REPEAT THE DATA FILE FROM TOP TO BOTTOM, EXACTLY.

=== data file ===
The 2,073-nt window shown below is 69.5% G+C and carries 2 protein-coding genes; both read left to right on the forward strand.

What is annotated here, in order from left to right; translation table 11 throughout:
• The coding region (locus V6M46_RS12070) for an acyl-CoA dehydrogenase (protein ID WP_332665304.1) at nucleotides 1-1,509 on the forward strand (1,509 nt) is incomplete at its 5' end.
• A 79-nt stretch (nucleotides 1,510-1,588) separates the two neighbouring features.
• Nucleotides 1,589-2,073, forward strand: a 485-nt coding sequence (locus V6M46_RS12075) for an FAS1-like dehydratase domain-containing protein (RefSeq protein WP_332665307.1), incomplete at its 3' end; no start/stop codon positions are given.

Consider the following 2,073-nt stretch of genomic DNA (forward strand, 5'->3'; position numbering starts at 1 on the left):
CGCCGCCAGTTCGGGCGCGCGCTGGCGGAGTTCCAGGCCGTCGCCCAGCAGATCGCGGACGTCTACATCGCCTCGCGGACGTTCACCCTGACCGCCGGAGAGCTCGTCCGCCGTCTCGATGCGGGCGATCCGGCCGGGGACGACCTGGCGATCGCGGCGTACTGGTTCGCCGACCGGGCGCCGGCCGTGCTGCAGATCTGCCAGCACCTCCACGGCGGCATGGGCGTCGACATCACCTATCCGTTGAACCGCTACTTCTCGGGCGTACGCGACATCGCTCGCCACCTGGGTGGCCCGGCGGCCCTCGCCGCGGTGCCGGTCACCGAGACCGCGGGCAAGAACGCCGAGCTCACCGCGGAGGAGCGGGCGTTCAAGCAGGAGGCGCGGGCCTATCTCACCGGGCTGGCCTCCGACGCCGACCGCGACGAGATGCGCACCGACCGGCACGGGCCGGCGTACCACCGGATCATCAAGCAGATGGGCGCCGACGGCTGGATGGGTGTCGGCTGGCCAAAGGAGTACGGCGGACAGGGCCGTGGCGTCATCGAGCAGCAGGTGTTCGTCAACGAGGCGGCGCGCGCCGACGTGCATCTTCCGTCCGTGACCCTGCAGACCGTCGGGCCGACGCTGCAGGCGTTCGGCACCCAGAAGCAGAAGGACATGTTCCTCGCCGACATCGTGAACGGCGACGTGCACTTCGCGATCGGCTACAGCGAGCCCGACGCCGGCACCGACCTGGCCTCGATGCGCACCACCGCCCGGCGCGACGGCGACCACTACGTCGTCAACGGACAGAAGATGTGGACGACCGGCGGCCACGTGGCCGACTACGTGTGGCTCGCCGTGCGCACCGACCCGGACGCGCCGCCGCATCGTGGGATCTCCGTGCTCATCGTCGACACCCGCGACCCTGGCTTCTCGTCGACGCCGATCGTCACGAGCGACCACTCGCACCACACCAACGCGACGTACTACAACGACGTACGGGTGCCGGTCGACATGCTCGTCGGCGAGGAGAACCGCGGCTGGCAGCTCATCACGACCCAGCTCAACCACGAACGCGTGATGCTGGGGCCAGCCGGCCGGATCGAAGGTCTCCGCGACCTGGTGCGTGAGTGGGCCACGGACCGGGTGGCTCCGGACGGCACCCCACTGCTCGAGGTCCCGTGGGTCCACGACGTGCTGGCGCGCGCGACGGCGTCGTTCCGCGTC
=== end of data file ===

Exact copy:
The 2,073-nt window shown below is 69.5% G+C and carries 2 protein-coding genes; both read left to right on the forward strand.

What is annotated here, in order from left to right; translation table 11 throughout:
• The coding region (locus V6M46_RS12070) for an acyl-CoA dehydrogenase (protein ID WP_332665304.1) at nucleotides 1-1,509 on the forward strand (1,509 nt) is incomplete at its 5' end.
• A 79-nt stretch (nucleotides 1,510-1,588) separates the two neighbouring features.
• Nucleotides 1,589-2,073, forward strand: a 485-nt coding sequence (locus V6M46_RS12075) for an FAS1-like dehydratase domain-containing protein (RefSeq protein WP_332665307.1), incomplete at its 3' end; no start/stop codon positions are given.

Consider the following 2,073-nt stretch of genomic DNA (forward strand, 5'->3'; position numbering starts at 1 on the left):
CGCCGCCAGTTCGGGCGCGCGCTGGCGGAGTTCCAGGCCGTCGCCCAGCAGATCGCGGACGTCTACATCGCCTCGCGGACGTTCACCCTGACCGCCGGAGAGCTCGTCCGCCGTCTCGATGCGGGCGATCCGGCCGGGGACGACCTGGCGATCGCGGCGTACTGGTTCGCCGACCGGGCGCCGGCCGTGCTGCAGATCTGCCAGCACCTCCACGGCGGCATGGGCGTCGACATCACCTATCCGTTGAACCGCTACTTCTCGGGCGTACGCGACATCGCTCGCCACCTGGGTGGCCCGGCGGCCCTCGCCGCGGTGCCGGTCACCGAGACCGCGGGCAAGAACGCCGAGCTCACCGCGGAGGAGCGGGCGTTCAAGCAGGAGGCGCGGGCCTATCTCACCGGGCTGGCCTCCGACGCCGACCGCGACGAGATGCGCACCGACCGGCACGGGCCGGCGTACCACCGGATCATCAAGCAGATGGGCGCCGACGGCTGGATGGGTGTCGGCTGGCCAAAGGAGTACGGCGGACAGGGCCGTGGCGTCATCGAGCAGCAGGTGTTCGTCAACGAGGCGGCGCGCGCCGACGTGCATCTTCCGTCCGTGACCCTGCAGACCGTCGGGCCGACGCTGCAGGCGTTCGGCACCCAGAAGCAGAAGGACATGTTCCTCGCCGACATCGTGAACGGCGACGTGCACTTCGCGATCGGCTACAGCGAGCCCGACGCCGGCACCGACCTGGCCTCGATGCGCACCACCGCCCGGCGCGACGGCGACCACTACGTCGTCAACGGACAGAAGATGTGGACGACCGGCGGCCACGTGGCCGACTACGTGTGGCTCGCCGTGCGCACCGACCCGGACGCGCCGCCGCATCGTGGGATCTCCGTGCTCATCGTCGACACCCGCGACCCTGGCTTCTCGTCGACGCCGATCGTCACGAGCGACCACTCGCACCACACCAACGCGACGTACTACAACGACGTACGGGTGCCGGTCGACATGCTCGTCGGCGAGGAGAACCGCGGCTGGCAGCTCATCACGACCCAGCTCAACCACGAACGCGTGATGCTGGGGCCAGCCGGCCGGATCGAAGGTCTCCGCGACCTGGTGCGTGAGTGGGCCACGGACCGGGTGGCTCCGGACGGCACCCCACTGCTCGAGGTCCCGTGGGTCCACGACGTGCTGGCGCGCGCGACGGCGTCGTTCCGCGTC